Given the coordinates of the center of a circle and it's radius, and the equation of a line, you're required to find the points of intersection.

Instead of solving the system of two equations, we will approach the problem geometrically. This way we get a more accurate solution from the point of view of numerical stability.

We assume without loss of generality that the circle is centered at the origin. If it's not, we translate it there and correct the $C$ constant in the line equation. So we have a circle centered at $(0,0)$ of radius $r$ and a line with equation $Ax+By+C=0$.

Let's start by find the point on the line which is closest to the origin $(x_0, y_0)$. First, it has to be at a distance

$$ d_0 = \frac{|C|}{\sqrt{A^2+B^2}} $$

Second, since the vector $(A, B)$ is perpendicular to the line, the coordinates of the point must be proportional to the coordinates of this vector. Since we know the distance of the point to the origin, we just need to scale the vector $(A, B)$ to this length, and we'll get:

$$ x_0 = - \frac{AC}{A^2 + B^2} $$ $$ y_0 = - \frac{BC}{A^2 + B^2} $$

The minus signs are not obvious, but they can be easily verified by substituting $x_0$ and $y_0$ in the equation of the line.

At this stage we can determine the number of intersection points, and even find the solution when there is one or zero points. Indeed, if the distance from $(x_0, y_0)$ to the origin $d_0$ is greater than the radius $r$, the answer is **zero points**. If $d_0=r$, the answer is **one point** $(x_0, y_0)$. If $d_0<r$, there are two points of intersection, and now we have to find their coordinates.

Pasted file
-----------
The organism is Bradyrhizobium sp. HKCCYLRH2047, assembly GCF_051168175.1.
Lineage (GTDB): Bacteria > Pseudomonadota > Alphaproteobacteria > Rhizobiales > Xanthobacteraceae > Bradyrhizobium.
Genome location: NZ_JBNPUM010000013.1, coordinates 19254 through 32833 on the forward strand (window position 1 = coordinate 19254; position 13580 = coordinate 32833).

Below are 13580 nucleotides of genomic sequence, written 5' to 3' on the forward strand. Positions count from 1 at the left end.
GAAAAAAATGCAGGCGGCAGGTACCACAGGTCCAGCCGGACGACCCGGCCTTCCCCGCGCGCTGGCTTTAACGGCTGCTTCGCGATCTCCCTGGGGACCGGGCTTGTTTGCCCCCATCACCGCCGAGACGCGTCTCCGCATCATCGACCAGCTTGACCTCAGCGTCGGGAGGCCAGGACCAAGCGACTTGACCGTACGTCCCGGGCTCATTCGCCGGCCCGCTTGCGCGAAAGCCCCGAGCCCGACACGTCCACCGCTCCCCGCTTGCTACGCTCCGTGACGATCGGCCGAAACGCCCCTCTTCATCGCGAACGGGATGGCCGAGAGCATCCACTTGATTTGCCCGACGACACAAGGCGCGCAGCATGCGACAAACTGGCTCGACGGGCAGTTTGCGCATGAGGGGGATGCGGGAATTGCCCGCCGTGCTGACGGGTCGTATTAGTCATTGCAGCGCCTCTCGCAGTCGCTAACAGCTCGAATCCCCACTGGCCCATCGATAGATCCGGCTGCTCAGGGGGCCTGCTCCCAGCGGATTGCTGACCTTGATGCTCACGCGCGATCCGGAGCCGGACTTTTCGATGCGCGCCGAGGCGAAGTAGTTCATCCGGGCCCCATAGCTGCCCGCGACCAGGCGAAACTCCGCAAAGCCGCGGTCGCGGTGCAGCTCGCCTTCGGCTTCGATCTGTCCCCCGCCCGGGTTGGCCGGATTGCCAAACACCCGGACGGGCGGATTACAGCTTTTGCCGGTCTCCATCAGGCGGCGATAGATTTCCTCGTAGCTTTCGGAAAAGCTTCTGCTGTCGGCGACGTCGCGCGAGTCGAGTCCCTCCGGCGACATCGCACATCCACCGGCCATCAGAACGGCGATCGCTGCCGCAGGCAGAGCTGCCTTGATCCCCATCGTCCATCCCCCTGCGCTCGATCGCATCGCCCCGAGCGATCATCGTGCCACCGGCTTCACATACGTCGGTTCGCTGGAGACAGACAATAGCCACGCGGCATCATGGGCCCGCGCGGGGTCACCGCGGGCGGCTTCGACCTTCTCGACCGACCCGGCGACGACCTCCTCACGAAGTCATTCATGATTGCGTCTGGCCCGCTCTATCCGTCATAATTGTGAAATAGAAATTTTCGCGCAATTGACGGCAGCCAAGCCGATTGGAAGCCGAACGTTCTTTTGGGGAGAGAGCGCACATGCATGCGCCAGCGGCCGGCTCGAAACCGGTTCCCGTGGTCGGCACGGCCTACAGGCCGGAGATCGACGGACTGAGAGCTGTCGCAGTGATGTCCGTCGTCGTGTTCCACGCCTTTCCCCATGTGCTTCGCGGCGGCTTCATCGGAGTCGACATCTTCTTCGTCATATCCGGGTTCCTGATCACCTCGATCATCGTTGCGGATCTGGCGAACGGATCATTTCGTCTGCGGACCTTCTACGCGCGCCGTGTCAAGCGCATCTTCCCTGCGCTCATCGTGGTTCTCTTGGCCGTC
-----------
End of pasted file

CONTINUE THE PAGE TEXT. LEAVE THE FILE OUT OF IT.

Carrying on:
So, we know that the point $(x_0, y_0)$ is inside the circle. The two points of intersection, $(a_x, a_y)$ and $(b_x, b_y)$, must belong to the line $Ax+By+C=0$ and must be at the same distance $d$ from $(x_0, y_0)$, and this distance is easy to find:

$$ d = \sqrt{r^2 - \frac{C^2}{A^2 + B^2}} $$

Note that the vector $(-B, A)$ is collinear to the line, and thus we can find the points in question by adding and subtracting vector $(-B,A)$, scaled to the length $d$, to the point $(x_0, y_0)$.

Finally, the equations of the two points of intersection are:

$$ m = \sqrt{\frac{d^2}{A^2 + B^2}} $$ $$ a_x = x_0 + B \cdot m, a_y = y_0 - A \cdot m $$ $$ b_x = x_0 - B \cdot m, b_y = y_0 + A \cdot m $$

Had we solved the original system of equations using algebraic methods, we would likely get an answer in a different form with a larger error. The geometric method described here is more graphic and more accurate.

As indicated at the outset, we assume that the circle is centered at the origin, and therefore the input to the program is the radius $r$ of the circle and the parameters $A$, $B$ and $C$ of the equation of the line.

```
double r, a, b, c; // given as input
double x0 = -a*c/(a*a+b*b), y0 = -b*c/(a*a+b*b);
if (c*c > r*r*(a*a+b*b)+EPS)
puts ("no points");
else if (abs (c*c - r*r*(a*a+b*b)) < EPS) {
puts ("1 point");
cout << x0 << ' ' << y0 << '\n';
}
else {
double d = r*r - c*c/(a*a+b*b);
double mult = sqrt (d / (a*a+b*b));
double ax, ay, bx, by;
ax = x0 + b * mult;
bx = x0 - b * mult;
ay = y0 - a * mult;
by = y0 + a * mult;
puts ("2 points");
cout << ax << ' ' << ay << '\n' << bx << ' ' << by << '\n';
}
```